Earlier this morning, President Joel N. Lohr shared the following message:
Dear Hartsem community,
Throughout our country and others, including my own native country Canada, protests have broken out in response to the deaths of George Floyd, Ahmaud Arbery, and Breonna Taylor. The protests have drawn attention beyond these individual tragedies to address much larger and longstanding issues of racism and injustice in our country.
With you, I am appalled, angered, and saddened at racism in all its forms and in all places. I grew up in a home where my parents taught me to love all people equally. Growing up with adopted siblings of color taught me firsthand how important love is and how deep-rooted racism can be. Like so many of you, over the past few days I have watched videos of our country breaking down in pain. In tears, I watched videos like that of Atlanta Mayor Keisha Lance Bottoms speaking to her Atlanta community and our country, and yesterday, instead of trying to find an online church in which to worship, we as a family listened to the entire “I Have a Dream” speech by Rev. Dr. Martin Luther King Jr. His words are as powerful and relevant today as when he spoke them nearly sixty years ago. That should give us all pause.
Hartford Seminary has a long history of action in overcoming systems of discrimination and oppression. We have long supported women in ministry by being the first seminary in the country to welcome women in 1889, and our earliest photos show persons of color studying in our classes. What many may not know is that Bennet Tyler, first president of the Theological Institute of Connecticut and the founder of Hartford Seminary, was active in the abolitionist movement, and worked in a number of important anti-slavery groups while serving as our President in the early 1800s. Today, we continue this work through our programs, degrees, and initiatives, not least through our Black Ministries Program, guided by the ever wise and able Rev. Dr. Benjamin Watts.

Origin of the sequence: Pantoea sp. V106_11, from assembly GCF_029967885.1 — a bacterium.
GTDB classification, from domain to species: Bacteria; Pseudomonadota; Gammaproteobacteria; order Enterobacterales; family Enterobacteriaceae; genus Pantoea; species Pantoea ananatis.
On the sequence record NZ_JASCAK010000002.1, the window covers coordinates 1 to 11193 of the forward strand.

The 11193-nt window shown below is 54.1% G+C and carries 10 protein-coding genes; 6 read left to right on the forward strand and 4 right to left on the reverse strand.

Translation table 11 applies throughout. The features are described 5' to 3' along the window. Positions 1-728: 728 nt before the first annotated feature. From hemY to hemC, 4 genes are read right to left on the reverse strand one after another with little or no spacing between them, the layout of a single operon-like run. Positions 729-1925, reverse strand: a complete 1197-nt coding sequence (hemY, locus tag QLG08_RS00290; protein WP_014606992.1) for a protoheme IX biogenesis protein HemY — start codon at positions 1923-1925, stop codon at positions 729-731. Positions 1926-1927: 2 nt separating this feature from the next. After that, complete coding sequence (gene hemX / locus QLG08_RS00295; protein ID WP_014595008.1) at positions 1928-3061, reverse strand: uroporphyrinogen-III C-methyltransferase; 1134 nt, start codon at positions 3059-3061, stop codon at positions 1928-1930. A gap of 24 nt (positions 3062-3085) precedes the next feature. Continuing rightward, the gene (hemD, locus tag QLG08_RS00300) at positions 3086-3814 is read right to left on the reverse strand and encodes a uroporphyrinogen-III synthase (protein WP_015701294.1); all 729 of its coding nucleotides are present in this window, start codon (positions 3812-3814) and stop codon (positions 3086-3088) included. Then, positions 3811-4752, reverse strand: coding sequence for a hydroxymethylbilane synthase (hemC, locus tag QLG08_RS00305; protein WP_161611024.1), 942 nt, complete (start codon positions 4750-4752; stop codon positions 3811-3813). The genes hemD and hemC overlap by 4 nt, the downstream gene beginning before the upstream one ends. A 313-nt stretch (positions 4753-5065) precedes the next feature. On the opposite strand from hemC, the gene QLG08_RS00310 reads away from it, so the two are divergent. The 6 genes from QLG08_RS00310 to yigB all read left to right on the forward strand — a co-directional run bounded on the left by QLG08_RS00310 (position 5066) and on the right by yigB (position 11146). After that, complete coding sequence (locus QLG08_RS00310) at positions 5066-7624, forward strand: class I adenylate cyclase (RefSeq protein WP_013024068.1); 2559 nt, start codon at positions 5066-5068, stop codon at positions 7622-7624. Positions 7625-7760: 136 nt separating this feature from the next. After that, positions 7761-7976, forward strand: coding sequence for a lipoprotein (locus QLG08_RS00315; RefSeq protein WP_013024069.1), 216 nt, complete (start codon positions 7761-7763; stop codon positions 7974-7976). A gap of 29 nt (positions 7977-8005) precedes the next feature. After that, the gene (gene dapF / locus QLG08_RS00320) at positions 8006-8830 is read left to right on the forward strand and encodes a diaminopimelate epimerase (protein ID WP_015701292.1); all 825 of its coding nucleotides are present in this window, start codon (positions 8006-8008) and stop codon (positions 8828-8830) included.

And yet we need to do more. Violence against any member of our society is not acceptable. It is contrary to the God we worship and the faiths we practice. We need to speak up. We need to work for change. And we also need to repent of the ways we have been complicit in the wrongs and ongoing violence in our society. In this time of social distancing, and as we seek to limit the spread of the Covid-19 virus, this will not be easy. I am calling on you to join with me, our faculty, our staff, and our seminary leaders to work for meaningful and long-lasting change in our country. This moment cannot go to waste. God is up to something in our world. In whatever ways we can and wherever we are, let’s work for the change we need to see in our country and world. And in the words of Martin Luther King Jr., quoting from the Book of Amos, let us “not be satisfied until ‘justice rolls down like waters, and righteousness like a mighty stream.’”
Joel N. Lohr, Ph.D.
President, Hartford Seminary